At 17, she won the Prix de Lausanne, the most pres­ti­gious bal­let com­pe­ti­tion in the world, and dis­cov­ered the French style of dance dur­ing lessons given by a for­mer Korean Paris Opera dancer, de­scrib­ing it as a rev­e­la­tion.

In 2015, she was in­vited to dance at the cel­e­brated Mari­in­sky Theatre in St Peters­burg. “One of my for­mer teach­ers was there. It was un­for­get­table. She said, 'I can see you have changed a lot, but don’t for­get that de­spite the dif­fer­ences in style, the im­por­tant thing is to ex­press your­self from the in­side’,” she re­called.

Chun-Wing Lam from China

In 2015, Chun-Wing Lam caused a sen­sa­tion in his na­tive Hong Kong when he be­came the first Chi­nese to join the Paris bal­let. “Dance is val­ued more in France. In Hong Kong, they found my story as­ton­ish­ing. I was a boy who did classical dance,” the 22 year old said.

He is a ‘quadrille’, the most ju­nior rank at the Paris com­pany.

En­cour­aged by his mother, at the age of seven he felt a bit like ‘Billy Elliot’, the main char­ac­ter of the film about a boy who learns to dance.

“In the stu­dio, there was just lit­tle girls in a tutu. I was shocked. But af­ter 15 min­utes at the barre, it gave me huge plea­sure,” he said. His teacher sent a video of him to the Paris school and a week later, he was given a test, aged 14.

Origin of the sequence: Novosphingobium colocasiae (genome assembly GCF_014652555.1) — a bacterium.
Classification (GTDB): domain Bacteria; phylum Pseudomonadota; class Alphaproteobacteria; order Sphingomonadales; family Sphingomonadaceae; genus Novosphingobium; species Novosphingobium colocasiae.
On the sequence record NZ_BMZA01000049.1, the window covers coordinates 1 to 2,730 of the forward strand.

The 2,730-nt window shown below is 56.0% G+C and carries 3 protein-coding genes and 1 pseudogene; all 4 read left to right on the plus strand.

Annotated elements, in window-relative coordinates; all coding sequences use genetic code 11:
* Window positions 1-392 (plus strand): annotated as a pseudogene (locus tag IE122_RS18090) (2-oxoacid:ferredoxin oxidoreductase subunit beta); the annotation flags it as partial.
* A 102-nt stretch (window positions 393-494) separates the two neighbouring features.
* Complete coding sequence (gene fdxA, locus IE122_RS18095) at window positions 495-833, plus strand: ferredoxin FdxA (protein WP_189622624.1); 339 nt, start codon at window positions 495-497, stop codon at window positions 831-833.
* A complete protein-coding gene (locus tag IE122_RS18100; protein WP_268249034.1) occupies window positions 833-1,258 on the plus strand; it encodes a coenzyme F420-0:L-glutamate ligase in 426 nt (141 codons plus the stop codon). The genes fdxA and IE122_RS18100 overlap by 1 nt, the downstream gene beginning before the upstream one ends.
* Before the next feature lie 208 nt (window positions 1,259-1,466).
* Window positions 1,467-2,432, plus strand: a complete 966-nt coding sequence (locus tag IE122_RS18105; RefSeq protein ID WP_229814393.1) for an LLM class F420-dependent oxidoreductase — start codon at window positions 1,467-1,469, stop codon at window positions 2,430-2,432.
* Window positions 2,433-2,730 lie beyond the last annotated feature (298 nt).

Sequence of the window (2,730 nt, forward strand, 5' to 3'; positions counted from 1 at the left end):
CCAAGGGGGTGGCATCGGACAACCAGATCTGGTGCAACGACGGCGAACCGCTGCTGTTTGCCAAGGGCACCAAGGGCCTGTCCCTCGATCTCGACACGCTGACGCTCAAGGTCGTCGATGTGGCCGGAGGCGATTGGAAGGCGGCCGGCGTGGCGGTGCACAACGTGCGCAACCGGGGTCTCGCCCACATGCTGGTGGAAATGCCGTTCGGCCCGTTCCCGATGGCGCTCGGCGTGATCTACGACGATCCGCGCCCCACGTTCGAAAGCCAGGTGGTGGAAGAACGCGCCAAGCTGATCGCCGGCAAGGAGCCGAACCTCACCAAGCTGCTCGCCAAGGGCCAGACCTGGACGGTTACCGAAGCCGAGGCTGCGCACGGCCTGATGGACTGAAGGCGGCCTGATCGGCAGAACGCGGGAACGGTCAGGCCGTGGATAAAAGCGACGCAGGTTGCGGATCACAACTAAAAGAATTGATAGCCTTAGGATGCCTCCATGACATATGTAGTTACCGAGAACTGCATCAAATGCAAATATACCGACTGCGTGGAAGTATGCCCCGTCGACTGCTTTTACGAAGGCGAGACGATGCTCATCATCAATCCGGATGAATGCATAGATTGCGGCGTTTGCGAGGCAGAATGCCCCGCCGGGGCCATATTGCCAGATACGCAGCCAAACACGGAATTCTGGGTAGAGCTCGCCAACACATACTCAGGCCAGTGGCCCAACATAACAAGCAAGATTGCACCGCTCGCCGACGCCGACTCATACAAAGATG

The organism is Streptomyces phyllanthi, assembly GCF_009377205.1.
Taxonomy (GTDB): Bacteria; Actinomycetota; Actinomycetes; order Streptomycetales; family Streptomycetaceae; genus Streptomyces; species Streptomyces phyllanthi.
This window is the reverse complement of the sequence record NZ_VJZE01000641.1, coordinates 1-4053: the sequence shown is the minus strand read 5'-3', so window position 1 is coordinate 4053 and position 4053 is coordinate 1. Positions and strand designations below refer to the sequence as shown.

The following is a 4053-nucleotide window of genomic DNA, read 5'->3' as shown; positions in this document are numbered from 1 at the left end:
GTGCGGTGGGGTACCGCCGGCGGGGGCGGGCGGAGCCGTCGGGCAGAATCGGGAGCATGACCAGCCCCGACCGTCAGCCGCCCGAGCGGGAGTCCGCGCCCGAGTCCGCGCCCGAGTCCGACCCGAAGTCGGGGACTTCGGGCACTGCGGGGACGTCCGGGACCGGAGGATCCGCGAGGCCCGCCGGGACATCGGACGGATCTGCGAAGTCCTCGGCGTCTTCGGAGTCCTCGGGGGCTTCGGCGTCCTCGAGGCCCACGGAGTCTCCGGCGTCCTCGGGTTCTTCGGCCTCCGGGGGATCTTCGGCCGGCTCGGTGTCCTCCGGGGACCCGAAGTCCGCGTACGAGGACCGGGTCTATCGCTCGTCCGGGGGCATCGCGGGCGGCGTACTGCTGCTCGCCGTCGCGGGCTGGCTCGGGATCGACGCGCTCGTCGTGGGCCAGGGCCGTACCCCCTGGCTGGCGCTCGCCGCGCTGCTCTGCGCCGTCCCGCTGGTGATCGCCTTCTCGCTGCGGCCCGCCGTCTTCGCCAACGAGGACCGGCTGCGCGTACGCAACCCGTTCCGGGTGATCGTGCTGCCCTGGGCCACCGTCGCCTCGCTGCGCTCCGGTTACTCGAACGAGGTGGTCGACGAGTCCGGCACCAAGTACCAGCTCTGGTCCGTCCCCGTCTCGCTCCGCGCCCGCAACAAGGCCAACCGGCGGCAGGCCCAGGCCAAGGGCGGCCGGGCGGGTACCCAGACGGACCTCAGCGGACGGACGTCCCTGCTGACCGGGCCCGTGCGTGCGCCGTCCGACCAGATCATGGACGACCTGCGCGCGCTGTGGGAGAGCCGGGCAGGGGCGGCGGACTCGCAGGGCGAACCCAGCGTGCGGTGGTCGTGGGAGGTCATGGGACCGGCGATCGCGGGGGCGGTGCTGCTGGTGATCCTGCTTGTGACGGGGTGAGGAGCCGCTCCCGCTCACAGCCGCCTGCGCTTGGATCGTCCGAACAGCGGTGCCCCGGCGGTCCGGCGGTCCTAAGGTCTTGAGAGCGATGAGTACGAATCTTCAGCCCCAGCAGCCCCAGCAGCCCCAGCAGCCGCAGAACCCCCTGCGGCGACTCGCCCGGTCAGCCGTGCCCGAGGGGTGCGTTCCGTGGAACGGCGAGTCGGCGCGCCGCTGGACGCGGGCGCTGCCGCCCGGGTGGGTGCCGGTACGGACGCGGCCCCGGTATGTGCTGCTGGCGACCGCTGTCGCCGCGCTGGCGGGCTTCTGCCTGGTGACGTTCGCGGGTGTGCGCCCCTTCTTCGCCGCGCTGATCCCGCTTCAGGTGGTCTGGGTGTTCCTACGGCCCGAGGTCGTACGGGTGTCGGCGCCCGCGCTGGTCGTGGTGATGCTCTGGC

“The first two years were re­ally hard. At the school, where I was a res­i­dent, the use of the tele­phone was for­bid­den in the day and with the time dif­fer­ence I found it hard to talk to my par­ents,” he re­called.

He also had to get used to new ways of danc­ing - more rounded arms than in the Hong Kong style and a more pre­cise way of hold­ing the head, he said.

Han­nah O’Neill, New Zealand

The mo­ment she'll never for­get was see­ing a video of the bal­let Cin­derella star­ring Ru­dolf Nureyev, the leg­endary Rus­sian dancer who led the Paris Opera bal­let troupe, and star Paris dancers Sylvie Guillem and Charles Jude.

“From that mo­ment on, for me, Paris Opera was bal­let,” said Han­nah O'Neill, now a first dancer, one step away from ‘etoile’.

Born in Tokyo, the daugh­ter of an ex-rugby player from New Zealand and a Ja­panese mother, the 26 year old in­her­ited a strong physique and love of dance.

She later moved to Auck­land and trained un­der Marilyn Rowe, who had worked with Nureyev.

At 14, she suf­fered a set­back by fail­ing the ex­ter­nal com­pe­ti­tion for a place at the Paris school. In­stead, she joined the Aus­tralian Bal­let School in Mel­bourne and won the Prix de Lausanne and Youth Amer­ica Grand Prix.

But she never gave up on her dream and was ac­cepted by the Paris Opera at 18, ar­riv­ing in the city with­out a word of French.

She got her big break when Ben­jamin Millepied, head of dance from 2015 to 2016 who called for more di­ver­sity in the com­pany, gave her the ti­tle role in Swan Lake. "I moved up ev­ery year," she said. "I com­pletely con­sider my­self as a French dancer in terms of style.

“It is the way I want to move, the way I want to dance. I feel I found my place.”

My teacher told me ‘you don’t re­ally have a chance’, so I said I am go­ing to take my chance

Bianca Scu­d­amore

Dancers from else­where have in re­cent years been ac­cepted into the Paris Opera Bal­let’s hi­er­ar­chi­cal ranks

Sae-Eun Park from South Korea says she has learnt a lot

Aus­tralia’s Bianca Scu­d­amore joined the com­pany as a 14 year old

Han­nah O'Neill from New Zealand is just one step away from ‘etoile’